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Pros and Cons of Health Savings Account

Weighing in the Pros and Cons of a Health Savings Account

In this article, you will find a discussion of the advantages and disadvantages of health savings accounts, which will help you make a decision.
Omkar Phatak
Last Updated: Apr 22, 2018
Of the many health care related provisions made by the US government, in the past decade, one that stands out is the creation of a 'Health Savings Account' (HSA), through an act passed by President George W. Bush, in 2003. It is an effective alternative to costly health insurance, which has gone a long way in empowering low-income families, to pay for their health care needs.
Just like an IRA (Individual Retirement Account), an HSA is a bank account, in which you can save money, for your future medical expenses. The money you contribute to the account is tax deductible and can keep rolling over, year after year, to grow as an investment.
According to the associated rules, only individuals holding a 'High Deductible Health Plan' (HDHP) and with no other prominent health care insurance plans to cover them, can open such an account, for themselves or their family. The Internal Revenue Service (IRS) puts restrictions on the amount of maximum contributions that can be made to an HSA every year, for a self-only, or family account.
Here is a discussion about the pros and cons of opening such an account, which will help you make an informed decision about them.
The prime advantage of having a health savings account is that the contribution made to it are entirely tax deductible, and keep growing, year after year. After 55 years of age, you are allowed to make extra contributions to the account. Another pro is the complete control they give you over how and where your medical expenses are spent. For people who cannot afford high premium health insurance plans, HSA is an excellent alternative, along with a high deductible health plan.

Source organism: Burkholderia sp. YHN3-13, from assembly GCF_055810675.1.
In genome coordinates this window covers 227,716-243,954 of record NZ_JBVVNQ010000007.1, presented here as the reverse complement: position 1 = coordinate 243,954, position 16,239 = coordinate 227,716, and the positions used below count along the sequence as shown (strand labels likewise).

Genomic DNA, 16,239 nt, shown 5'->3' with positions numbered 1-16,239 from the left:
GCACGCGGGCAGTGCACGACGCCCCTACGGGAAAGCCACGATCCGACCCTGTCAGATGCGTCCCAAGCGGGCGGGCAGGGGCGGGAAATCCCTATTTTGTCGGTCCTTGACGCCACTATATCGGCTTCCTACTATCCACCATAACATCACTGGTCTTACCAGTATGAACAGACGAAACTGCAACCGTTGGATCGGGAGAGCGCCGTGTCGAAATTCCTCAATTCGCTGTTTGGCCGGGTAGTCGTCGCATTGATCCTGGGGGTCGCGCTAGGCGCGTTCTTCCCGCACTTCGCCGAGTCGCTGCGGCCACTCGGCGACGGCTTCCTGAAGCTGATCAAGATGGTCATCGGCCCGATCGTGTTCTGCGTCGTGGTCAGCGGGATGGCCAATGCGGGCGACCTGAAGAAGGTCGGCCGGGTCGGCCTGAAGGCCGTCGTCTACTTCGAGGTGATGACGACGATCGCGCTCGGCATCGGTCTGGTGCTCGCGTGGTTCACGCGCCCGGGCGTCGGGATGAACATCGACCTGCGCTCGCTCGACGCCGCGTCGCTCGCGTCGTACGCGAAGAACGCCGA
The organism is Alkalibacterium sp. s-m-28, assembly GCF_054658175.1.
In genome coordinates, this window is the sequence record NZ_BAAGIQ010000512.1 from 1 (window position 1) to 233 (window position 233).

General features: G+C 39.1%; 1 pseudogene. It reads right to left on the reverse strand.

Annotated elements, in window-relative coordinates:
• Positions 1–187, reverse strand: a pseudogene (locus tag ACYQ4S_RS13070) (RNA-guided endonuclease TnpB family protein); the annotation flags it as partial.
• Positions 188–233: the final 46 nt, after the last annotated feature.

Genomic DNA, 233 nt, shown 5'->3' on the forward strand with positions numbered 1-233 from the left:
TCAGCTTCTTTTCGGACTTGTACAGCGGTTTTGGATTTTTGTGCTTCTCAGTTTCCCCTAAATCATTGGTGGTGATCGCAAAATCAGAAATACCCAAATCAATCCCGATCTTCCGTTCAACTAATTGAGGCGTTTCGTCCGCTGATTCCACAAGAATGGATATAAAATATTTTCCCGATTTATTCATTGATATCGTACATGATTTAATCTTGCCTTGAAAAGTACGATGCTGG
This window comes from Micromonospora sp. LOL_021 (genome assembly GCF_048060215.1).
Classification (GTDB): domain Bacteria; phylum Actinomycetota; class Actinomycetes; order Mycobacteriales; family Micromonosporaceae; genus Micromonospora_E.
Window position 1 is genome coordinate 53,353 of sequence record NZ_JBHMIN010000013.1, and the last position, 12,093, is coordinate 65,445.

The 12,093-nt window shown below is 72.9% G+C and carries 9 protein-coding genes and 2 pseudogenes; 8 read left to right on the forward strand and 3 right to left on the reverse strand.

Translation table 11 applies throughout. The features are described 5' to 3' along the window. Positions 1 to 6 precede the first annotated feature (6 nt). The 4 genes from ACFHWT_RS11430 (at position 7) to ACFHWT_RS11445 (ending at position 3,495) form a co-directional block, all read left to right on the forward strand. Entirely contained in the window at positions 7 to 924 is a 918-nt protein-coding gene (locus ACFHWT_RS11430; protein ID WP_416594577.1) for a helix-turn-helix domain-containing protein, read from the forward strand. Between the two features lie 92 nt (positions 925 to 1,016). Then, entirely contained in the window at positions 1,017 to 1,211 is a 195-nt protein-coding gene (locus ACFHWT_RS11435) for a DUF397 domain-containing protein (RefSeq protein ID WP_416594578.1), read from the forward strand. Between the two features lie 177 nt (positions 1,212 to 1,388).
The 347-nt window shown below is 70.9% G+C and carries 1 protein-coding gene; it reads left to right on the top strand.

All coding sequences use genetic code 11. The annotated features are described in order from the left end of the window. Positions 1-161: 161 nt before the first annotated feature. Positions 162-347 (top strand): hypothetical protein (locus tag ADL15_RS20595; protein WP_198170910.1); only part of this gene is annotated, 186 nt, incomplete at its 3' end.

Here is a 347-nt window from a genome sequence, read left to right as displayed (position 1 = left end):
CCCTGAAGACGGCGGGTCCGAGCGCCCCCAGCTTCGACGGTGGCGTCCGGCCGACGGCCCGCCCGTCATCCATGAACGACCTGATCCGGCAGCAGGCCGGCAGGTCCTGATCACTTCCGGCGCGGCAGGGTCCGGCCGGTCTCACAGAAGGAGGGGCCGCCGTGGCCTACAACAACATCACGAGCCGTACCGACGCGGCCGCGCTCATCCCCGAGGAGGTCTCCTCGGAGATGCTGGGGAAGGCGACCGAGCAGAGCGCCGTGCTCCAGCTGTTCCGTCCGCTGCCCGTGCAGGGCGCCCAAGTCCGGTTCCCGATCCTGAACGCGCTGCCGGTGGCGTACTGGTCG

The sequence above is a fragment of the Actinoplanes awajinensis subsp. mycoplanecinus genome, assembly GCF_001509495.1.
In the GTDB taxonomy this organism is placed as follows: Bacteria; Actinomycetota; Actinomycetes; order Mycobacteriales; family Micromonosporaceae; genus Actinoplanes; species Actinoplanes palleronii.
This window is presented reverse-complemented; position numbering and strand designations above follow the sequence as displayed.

Another advantage is the fact that your employer can choose to contribute to your HSA and there is no restriction on who deposits money in the account, as long as it's within the contribution limit. This makes it an ideal choice for employers too.
One of the disadvantages is the penalty imposed, if money is withdrawn from the account for non-medical purposes. If you have a high risk of medical conditions, developing in the future, or have dependents with a high medical risk, opting for an HSA, may not be a smart move, as you may not save much, due to recurrent medical expenses. In such a case, going for a health insurance plan, with greater coverage, would be a smarter move.
HSAs provide you with greater control over your medical savings, and they are tax deductible. So you can pay for out-of-the-pocket medical expenses through them and once you cross the deductible amount, you can pay using your Highly Deductible Health Plan (HDHP).
Before choosing to open such an account, make an estimate of your expected medical expenses for the future and determine if an HDHP, along with an HSA, can effectively cover these expenses. If you think that it will indeed provide adequate coverage, go for it. Otherwise, I suggest that you explore other health care insurance plans.